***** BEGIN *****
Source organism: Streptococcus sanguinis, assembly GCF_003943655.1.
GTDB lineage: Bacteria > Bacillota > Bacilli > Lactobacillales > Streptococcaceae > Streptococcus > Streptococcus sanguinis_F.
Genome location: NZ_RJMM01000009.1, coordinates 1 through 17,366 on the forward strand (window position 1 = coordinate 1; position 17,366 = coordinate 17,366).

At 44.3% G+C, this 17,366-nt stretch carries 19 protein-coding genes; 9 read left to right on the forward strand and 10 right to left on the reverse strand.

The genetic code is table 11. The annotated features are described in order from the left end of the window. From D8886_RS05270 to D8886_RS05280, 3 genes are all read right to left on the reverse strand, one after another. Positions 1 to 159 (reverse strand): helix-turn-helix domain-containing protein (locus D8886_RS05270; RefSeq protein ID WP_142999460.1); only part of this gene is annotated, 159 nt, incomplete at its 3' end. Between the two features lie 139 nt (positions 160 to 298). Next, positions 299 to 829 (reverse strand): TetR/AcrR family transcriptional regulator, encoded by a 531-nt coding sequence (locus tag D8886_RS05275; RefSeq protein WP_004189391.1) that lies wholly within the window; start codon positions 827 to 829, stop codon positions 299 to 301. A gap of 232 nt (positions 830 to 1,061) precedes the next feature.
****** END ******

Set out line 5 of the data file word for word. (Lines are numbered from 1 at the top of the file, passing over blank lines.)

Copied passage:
The genetic code is table 11. The annotated features are described in order from the left end of the window. From D8886_RS05270 to D8886_RS05280, 3 genes are all read right to left on the reverse strand, one after another. Positions 1 to 159 (reverse strand): helix-turn-helix domain-containing protein (locus D8886_RS05270; RefSeq protein ID WP_142999460.1); only part of this gene is annotated, 159 nt, incomplete at its 3' end. Between the two features lie 139 nt (positions 160 to 298). Next, positions 299 to 829 (reverse strand): TetR/AcrR family transcriptional regulator, encoded by a 531-nt coding sequence (locus tag D8886_RS05275; RefSeq protein WP_004189391.1) that lies wholly within the window; start codon positions 827 to 829, stop codon positions 299 to 301. A gap of 232 nt (positions 830 to 1,061) precedes the next feature.